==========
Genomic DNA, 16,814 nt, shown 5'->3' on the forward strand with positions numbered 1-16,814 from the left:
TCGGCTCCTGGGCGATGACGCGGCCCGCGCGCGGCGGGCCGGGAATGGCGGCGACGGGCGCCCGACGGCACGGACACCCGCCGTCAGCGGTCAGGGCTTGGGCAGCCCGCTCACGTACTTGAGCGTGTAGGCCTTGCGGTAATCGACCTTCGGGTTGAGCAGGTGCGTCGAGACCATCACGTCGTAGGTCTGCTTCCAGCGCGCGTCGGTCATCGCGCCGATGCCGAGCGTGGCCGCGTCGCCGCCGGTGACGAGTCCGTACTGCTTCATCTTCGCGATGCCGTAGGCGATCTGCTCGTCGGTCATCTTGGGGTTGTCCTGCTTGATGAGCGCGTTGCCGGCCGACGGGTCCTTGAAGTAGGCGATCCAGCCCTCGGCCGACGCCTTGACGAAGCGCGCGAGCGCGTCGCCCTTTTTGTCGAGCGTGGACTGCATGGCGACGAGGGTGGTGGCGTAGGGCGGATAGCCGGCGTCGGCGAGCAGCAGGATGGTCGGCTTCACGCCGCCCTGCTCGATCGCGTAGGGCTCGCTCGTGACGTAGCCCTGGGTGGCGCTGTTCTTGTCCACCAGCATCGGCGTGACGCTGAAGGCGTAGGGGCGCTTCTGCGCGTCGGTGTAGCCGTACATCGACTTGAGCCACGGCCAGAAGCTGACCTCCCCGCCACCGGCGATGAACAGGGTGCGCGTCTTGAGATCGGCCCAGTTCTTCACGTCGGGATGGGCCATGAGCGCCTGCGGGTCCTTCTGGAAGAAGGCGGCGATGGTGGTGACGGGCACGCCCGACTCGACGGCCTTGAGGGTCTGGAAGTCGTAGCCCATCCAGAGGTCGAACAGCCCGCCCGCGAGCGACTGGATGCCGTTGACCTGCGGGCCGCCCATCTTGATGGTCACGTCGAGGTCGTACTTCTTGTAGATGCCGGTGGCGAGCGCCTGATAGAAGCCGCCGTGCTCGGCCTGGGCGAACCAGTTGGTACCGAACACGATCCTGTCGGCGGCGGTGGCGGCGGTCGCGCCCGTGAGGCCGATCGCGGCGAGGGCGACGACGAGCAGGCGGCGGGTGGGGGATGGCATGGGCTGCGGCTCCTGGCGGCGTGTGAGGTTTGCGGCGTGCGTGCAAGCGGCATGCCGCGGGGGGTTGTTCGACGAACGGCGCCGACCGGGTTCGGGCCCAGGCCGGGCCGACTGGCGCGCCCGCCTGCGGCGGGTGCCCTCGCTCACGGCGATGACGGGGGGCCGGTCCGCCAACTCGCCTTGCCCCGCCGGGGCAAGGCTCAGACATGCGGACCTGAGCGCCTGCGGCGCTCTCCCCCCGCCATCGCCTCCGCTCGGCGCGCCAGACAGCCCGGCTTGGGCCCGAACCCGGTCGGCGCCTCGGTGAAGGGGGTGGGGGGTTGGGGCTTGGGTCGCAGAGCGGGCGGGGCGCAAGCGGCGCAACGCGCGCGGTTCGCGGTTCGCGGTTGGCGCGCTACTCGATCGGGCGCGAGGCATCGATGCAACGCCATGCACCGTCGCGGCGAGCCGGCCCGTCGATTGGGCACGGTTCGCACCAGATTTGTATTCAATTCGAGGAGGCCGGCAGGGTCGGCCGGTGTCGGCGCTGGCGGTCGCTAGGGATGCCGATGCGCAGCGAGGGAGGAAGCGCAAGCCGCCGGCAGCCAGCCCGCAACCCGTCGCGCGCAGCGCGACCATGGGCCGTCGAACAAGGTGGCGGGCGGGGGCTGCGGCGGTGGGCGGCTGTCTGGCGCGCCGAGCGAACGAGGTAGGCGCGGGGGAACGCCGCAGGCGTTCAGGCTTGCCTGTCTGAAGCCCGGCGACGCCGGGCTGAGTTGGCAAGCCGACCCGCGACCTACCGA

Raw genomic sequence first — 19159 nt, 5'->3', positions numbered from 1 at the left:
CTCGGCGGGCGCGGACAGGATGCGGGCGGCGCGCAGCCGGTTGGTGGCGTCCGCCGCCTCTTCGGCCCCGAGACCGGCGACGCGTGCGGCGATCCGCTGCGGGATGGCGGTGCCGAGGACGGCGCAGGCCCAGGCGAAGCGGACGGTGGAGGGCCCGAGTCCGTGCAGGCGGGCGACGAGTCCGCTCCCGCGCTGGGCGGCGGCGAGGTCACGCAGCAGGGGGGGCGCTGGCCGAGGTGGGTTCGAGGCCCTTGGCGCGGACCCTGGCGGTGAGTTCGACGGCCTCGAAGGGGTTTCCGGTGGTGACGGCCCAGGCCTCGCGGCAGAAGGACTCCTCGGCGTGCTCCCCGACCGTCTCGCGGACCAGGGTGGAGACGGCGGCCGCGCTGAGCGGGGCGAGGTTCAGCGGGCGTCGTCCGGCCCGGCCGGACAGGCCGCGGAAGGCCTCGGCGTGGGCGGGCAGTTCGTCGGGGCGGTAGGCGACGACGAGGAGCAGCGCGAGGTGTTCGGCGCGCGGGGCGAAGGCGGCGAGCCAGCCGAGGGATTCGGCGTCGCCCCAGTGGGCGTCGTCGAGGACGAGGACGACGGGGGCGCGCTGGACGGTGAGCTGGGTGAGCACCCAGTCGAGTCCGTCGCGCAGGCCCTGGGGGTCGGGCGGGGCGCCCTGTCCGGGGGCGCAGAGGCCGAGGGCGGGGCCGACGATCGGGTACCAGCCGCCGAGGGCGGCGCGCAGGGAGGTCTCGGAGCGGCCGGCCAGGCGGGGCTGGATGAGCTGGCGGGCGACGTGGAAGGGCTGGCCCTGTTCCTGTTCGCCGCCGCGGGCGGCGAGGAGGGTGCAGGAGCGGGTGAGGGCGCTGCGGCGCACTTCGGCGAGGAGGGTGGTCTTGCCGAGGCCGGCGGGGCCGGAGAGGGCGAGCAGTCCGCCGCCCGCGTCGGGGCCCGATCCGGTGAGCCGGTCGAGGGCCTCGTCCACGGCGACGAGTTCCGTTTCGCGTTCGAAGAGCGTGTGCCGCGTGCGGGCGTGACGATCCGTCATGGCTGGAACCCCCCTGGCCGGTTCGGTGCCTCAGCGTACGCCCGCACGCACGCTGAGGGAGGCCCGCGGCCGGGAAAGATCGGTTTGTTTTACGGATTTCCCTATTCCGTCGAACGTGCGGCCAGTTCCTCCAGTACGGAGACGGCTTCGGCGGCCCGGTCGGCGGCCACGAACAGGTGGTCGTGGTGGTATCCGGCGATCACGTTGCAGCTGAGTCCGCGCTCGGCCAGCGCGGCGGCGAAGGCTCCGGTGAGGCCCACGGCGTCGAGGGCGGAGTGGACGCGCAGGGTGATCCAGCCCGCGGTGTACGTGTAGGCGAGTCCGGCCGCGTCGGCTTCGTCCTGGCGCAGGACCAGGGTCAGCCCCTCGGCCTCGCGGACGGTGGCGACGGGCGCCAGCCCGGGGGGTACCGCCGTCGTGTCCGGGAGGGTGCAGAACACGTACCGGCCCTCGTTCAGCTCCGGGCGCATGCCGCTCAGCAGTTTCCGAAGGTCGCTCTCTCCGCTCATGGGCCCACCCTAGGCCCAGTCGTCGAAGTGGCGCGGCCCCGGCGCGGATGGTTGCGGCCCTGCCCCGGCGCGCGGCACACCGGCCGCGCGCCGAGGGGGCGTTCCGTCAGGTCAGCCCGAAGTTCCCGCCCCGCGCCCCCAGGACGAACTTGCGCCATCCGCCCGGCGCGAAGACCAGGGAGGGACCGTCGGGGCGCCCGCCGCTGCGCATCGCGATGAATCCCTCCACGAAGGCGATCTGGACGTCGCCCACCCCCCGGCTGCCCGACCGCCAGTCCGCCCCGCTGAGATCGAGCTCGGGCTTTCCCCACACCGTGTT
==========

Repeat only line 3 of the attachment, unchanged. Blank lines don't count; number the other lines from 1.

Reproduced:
Raw genomic sequence first — 19159 nt, 5'->3', positions numbered from 1 at the left: